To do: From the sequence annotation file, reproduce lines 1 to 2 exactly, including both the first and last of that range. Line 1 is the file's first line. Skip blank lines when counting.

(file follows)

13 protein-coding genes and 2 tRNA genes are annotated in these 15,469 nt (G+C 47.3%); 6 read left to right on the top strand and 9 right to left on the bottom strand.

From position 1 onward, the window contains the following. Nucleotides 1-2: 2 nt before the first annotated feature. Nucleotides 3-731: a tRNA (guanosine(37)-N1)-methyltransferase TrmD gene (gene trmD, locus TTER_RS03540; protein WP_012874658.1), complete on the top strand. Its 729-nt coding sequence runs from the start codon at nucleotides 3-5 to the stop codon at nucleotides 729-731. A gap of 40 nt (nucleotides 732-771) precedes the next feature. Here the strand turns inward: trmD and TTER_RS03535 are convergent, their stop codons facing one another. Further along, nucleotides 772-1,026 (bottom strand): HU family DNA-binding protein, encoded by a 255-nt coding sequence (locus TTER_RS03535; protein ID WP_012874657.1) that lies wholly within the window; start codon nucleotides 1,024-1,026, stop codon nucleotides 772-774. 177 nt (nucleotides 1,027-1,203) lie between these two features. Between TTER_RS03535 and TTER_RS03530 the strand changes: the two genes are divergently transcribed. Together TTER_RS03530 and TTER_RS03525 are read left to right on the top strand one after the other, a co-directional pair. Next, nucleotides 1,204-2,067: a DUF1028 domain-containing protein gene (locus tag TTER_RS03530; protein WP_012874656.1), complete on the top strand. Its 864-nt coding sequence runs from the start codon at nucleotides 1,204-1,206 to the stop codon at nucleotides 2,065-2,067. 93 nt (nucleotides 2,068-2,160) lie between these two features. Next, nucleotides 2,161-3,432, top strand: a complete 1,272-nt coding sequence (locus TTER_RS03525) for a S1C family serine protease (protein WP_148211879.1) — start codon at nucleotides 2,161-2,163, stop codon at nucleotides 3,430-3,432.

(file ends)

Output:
13 protein-coding genes and 2 tRNA genes are annotated in these 15,469 nt (G+C 47.3%); 6 read left to right on the top strand and 9 right to left on the bottom strand.

From position 1 onward, the window contains the following. Nucleotides 1-2: 2 nt before the first annotated feature. Nucleotides 3-731: a tRNA (guanosine(37)-N1)-methyltransferase TrmD gene (gene trmD, locus TTER_RS03540; protein WP_012874658.1), complete on the top strand. Its 729-nt coding sequence runs from the start codon at nucleotides 3-5 to the stop codon at nucleotides 729-731. A gap of 40 nt (nucleotides 732-771) precedes the next feature. Here the strand turns inward: trmD and TTER_RS03535 are convergent, their stop codons facing one another. Further along, nucleotides 772-1,026 (bottom strand): HU family DNA-binding protein, encoded by a 255-nt coding sequence (locus TTER_RS03535; protein ID WP_012874657.1) that lies wholly within the window; start codon nucleotides 1,024-1,026, stop codon nucleotides 772-774. 177 nt (nucleotides 1,027-1,203) lie between these two features. Between TTER_RS03535 and TTER_RS03530 the strand changes: the two genes are divergently transcribed. Together TTER_RS03530 and TTER_RS03525 are read left to right on the top strand one after the other, a co-directional pair. Next, nucleotides 1,204-2,067: a DUF1028 domain-containing protein gene (locus tag TTER_RS03530; protein WP_012874656.1), complete on the top strand. Its 864-nt coding sequence runs from the start codon at nucleotides 1,204-1,206 to the stop codon at nucleotides 2,065-2,067. 93 nt (nucleotides 2,068-2,160) lie between these two features. Next, nucleotides 2,161-3,432, top strand: a complete 1,272-nt coding sequence (locus TTER_RS03525) for a S1C family serine protease (protein WP_148211879.1) — start codon at nucleotides 2,161-2,163, stop codon at nucleotides 3,430-3,432.